Pollard, Boks coming up trumps

Handré Pollard is the Springboks' best No 10 option at the World Cup and potentially could become the best in the game over the next few years, writes MARK KEOHANE in Business Day.

Pollard, at 21 years old, does things other international flyhalves don’t get right in a career. The youngster was outstanding against Scotland as the Springboks marched emphatically to a World Cup quarter-final. He made the odd mistake and a schoolboy howler, which led to an intercept try for Scotland and a 14-point turnaround.

The Boks, in control and on attack, were a walk-in to score had Pollard relied on the simple in his distribution to his outside backs. Instead he went for a flat long pass and Scotland enjoyed their best 60 seconds of the contest at controlling the tempo of the game. They were good in the lineout, convincing in the scrum and again dominant and in command in the collisions. It was the Springboks as they should be — too strong for opposition ranked outside the top six.

There were a few nervous moments in the second half after the Scotland intercept, but Pollard almost immediately restored the two-score buffer with a polished drop goal on an afternoon in which his only goal-kicking miss was a touchline conversion.

He plays aggressively on attack and in defence. He put in some monster tackles against Scotland and troubled the defence because of his physicality and natural feel for playing close to the gainline.

His tactical kicking was okay without being imposing, but more responsibility must go to the incomparable Fourie du Preez at scrumhalf. Du Preez needs to do more of the line kicking; and more of the attack play must be off Pollard than Du Preez.

The Boks, against Samoa and Scotland, ran the core of their attacking plays off the veteran No 9, but the attack could be more effective if Duane Vermuelen, Schalk Burger, Lood de Jager and Eben Etzebeth were running off Pollard’s inside shoulder. De Jager’s was the best of some very good individual Bok displays. Etzebeth was very good, Burger was industrious and a menace, and Vermeulen again got better the longer he played. Du Preez was all class at halfback and Pollard was a playmaker in every sense.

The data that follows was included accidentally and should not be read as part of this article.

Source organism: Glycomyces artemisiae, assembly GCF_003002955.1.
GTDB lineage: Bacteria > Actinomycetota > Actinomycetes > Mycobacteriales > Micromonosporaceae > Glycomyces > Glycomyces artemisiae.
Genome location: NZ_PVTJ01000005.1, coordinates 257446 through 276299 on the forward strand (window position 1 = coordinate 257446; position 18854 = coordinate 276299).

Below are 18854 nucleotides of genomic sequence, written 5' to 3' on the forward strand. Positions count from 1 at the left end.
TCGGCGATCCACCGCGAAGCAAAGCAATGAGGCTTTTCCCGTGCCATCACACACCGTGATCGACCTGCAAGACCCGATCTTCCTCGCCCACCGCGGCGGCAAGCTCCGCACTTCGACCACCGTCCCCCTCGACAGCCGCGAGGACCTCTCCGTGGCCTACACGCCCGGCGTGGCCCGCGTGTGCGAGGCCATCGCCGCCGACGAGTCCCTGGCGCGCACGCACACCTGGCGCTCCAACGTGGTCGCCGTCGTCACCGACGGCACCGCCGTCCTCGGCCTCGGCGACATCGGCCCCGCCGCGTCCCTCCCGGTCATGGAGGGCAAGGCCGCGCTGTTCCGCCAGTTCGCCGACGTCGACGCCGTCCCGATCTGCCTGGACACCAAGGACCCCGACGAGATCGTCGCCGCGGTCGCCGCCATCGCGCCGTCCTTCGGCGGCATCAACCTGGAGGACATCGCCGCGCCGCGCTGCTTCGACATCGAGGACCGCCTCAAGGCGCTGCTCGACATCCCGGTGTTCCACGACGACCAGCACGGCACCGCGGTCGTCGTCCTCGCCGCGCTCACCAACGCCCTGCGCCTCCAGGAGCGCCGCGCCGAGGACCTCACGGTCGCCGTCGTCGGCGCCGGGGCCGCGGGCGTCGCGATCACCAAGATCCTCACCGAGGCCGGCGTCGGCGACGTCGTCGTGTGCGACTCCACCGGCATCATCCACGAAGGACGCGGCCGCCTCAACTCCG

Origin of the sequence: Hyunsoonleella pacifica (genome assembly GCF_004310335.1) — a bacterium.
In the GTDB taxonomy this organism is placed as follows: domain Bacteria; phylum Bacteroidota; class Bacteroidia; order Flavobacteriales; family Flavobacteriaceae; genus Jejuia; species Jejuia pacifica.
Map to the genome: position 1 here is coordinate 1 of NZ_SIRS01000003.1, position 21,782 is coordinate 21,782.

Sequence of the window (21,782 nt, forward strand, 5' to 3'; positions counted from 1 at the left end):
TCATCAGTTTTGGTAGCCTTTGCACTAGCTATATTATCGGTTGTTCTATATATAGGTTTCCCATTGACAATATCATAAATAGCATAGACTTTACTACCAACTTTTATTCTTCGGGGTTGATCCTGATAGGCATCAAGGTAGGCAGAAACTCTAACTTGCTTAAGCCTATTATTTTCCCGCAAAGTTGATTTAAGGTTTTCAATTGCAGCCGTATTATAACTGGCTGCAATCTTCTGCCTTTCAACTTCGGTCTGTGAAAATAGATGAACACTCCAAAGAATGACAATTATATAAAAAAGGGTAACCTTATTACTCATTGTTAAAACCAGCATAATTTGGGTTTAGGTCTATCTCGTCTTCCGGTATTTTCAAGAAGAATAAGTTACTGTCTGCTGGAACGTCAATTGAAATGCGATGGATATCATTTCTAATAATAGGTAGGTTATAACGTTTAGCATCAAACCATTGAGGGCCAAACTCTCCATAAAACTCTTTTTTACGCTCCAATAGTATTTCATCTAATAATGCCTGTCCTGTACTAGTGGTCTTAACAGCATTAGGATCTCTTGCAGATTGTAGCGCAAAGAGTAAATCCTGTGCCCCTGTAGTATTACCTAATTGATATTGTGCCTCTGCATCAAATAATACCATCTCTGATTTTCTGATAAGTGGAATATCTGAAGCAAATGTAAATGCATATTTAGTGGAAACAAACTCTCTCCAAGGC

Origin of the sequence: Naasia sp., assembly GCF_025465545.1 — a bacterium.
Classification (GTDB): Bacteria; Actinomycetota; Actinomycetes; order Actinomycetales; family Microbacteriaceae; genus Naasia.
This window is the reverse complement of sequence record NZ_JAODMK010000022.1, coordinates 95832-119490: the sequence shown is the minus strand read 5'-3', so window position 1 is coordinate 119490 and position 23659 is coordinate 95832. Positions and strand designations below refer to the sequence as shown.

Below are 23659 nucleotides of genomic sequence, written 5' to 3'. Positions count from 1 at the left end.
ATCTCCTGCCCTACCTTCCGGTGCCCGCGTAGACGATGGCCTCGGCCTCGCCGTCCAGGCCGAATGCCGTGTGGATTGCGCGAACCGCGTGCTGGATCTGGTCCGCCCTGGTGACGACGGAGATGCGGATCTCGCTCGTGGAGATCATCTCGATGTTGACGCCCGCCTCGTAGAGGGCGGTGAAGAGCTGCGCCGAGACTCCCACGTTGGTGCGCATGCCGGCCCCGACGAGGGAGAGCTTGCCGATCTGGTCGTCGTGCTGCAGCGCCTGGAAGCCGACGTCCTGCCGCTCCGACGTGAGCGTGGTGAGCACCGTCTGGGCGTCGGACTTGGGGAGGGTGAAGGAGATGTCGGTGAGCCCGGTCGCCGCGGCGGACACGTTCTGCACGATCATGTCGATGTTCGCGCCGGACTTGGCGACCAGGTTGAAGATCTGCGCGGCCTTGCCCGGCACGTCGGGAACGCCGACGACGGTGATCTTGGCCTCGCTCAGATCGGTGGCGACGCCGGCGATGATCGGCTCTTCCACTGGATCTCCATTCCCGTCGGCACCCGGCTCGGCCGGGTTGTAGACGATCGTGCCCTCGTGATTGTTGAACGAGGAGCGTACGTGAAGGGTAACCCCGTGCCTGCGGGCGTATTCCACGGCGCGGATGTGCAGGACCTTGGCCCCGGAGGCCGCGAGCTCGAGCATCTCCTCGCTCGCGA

It’s difficult to assess just how good the Boks were because it’s debatable as to how good a side Scotland fielded.

Samoa, so easily dispatched by the Boks, were as comfortably beaten by Japan, so there has to be context to the Boks’ last two victories. They were convincing, but talk of winning the World Cup will have to wait until the Boks advance past the quarter-finals.

On the evidence of the weekend, they will probably play Wales — and from what I’ve seen at the tournament so far I’d back the Boks to have too much physicality for the brave but battered Welsh, who play Australia in their final pool outing.

The Wallabies were excellent in demolishing England and ending the hosts’ World Cup prospects before the pool stages. It was the performance of the World Cup, but again there is caution when assessed against just how good England really were.

The Wallabies, in Sydney against the All Blacks and in Brisbane against the Boks, showed their potential en route to winning the Rugby Championship. And at Twickenham against England they played with authority, power and pace.

The Wallabies, and not the world champion All Blacks, are the holders of the Rugby Championship — and in the first month of the tournament it is the Wallabies that have played with greater cohesion and earned better reviews.

It is always difficult to make assessments in the pool stages, which are for qualification purposes; the play-offs are for producing one’s best rugby. We are only starting to see the best of the Boks and we don’t know what the best is of France. Australia have announced their World Cup intention and Ireland have been the most consistent of the top five teams in playing the qualifications with more panache than irritation.

The All Blacks have been an enigma. They eased their way to the play-offs but not once delivered a vintage display. Still, they remain the team to beat — and the Boks are starting to shape as challengers worthy of a World Cup play-off, be it a quarter-final or final. That’s not something that could have been said with any conviction a month ago.

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